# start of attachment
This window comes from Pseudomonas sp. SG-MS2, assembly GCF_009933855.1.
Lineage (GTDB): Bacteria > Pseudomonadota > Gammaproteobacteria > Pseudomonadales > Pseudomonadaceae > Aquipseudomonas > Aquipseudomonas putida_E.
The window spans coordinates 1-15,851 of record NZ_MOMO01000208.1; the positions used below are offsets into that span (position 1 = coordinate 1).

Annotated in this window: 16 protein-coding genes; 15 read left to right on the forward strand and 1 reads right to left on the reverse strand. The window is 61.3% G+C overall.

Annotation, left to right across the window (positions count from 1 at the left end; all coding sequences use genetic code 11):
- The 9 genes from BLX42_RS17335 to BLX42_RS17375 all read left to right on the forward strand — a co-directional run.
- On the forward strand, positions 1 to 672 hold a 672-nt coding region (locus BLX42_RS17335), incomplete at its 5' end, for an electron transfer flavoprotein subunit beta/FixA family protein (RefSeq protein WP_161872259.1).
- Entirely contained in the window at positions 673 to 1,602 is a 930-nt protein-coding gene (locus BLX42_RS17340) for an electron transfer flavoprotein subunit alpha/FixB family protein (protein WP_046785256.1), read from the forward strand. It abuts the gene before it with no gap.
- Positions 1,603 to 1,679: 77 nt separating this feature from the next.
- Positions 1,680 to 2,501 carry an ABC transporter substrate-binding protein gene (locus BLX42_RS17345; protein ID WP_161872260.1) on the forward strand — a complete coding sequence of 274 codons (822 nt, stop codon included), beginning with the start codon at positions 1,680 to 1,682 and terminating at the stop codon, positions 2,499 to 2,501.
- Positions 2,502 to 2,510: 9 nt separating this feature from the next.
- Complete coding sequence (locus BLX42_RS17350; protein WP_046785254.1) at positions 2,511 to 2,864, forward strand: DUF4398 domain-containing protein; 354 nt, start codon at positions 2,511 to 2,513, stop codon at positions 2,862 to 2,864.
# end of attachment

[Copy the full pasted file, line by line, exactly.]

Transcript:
This window comes from Pseudomonas sp. SG-MS2, assembly GCF_009933855.1.
Lineage (GTDB): Bacteria > Pseudomonadota > Gammaproteobacteria > Pseudomonadales > Pseudomonadaceae > Aquipseudomonas > Aquipseudomonas putida_E.
The window spans coordinates 1-15,851 of record NZ_MOMO01000208.1; the positions used below are offsets into that span (position 1 = coordinate 1).

Annotated in this window: 16 protein-coding genes; 15 read left to right on the forward strand and 1 reads right to left on the reverse strand. The window is 61.3% G+C overall.

Annotation, left to right across the window (positions count from 1 at the left end; all coding sequences use genetic code 11):
- The 9 genes from BLX42_RS17335 to BLX42_RS17375 all read left to right on the forward strand — a co-directional run.
- On the forward strand, positions 1 to 672 hold a 672-nt coding region (locus BLX42_RS17335), incomplete at its 5' end, for an electron transfer flavoprotein subunit beta/FixA family protein (RefSeq protein WP_161872259.1).
- Entirely contained in the window at positions 673 to 1,602 is a 930-nt protein-coding gene (locus BLX42_RS17340) for an electron transfer flavoprotein subunit alpha/FixB family protein (protein WP_046785256.1), read from the forward strand. It abuts the gene before it with no gap.
- Positions 1,603 to 1,679: 77 nt separating this feature from the next.
- Positions 1,680 to 2,501 carry an ABC transporter substrate-binding protein gene (locus BLX42_RS17345; protein ID WP_161872260.1) on the forward strand — a complete coding sequence of 274 codons (822 nt, stop codon included), beginning with the start codon at positions 1,680 to 1,682 and terminating at the stop codon, positions 2,499 to 2,501.
- Positions 2,502 to 2,510: 9 nt separating this feature from the next.
- Complete coding sequence (locus BLX42_RS17350; protein WP_046785254.1) at positions 2,511 to 2,864, forward strand: DUF4398 domain-containing protein; 354 nt, start codon at positions 2,511 to 2,513, stop codon at positions 2,862 to 2,864.